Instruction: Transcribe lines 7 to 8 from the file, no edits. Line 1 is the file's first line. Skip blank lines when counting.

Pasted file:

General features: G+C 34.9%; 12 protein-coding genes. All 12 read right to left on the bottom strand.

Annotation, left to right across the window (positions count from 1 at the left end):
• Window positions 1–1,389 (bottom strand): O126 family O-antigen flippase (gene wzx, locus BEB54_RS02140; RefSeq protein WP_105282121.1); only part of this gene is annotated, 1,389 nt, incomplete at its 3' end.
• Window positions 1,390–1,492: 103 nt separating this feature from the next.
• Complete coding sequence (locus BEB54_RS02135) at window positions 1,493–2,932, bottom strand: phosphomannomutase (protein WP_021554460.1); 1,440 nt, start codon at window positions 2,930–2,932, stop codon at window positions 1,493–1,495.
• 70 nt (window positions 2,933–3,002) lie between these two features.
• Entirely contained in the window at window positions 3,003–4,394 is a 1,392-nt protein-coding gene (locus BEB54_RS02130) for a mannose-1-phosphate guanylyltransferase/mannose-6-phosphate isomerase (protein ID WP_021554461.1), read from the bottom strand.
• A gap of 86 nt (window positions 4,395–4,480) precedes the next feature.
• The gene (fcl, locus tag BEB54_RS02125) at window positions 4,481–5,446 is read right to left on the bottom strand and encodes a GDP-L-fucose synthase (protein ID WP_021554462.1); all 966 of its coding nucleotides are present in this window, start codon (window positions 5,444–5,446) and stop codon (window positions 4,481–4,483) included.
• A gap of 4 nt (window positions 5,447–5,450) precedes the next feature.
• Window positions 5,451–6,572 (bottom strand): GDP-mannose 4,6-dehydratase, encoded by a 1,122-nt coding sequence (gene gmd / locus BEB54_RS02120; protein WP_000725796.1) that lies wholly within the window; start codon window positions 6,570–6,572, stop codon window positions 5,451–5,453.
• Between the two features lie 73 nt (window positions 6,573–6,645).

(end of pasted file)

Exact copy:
• Entirely contained in the window at window positions 3,003–4,394 is a 1,392-nt protein-coding gene (locus BEB54_RS02130) for a mannose-1-phosphate guanylyltransferase/mannose-6-phosphate isomerase (protein ID WP_021554461.1), read from the bottom strand.
• A gap of 86 nt (window positions 4,395–4,480) precedes the next feature.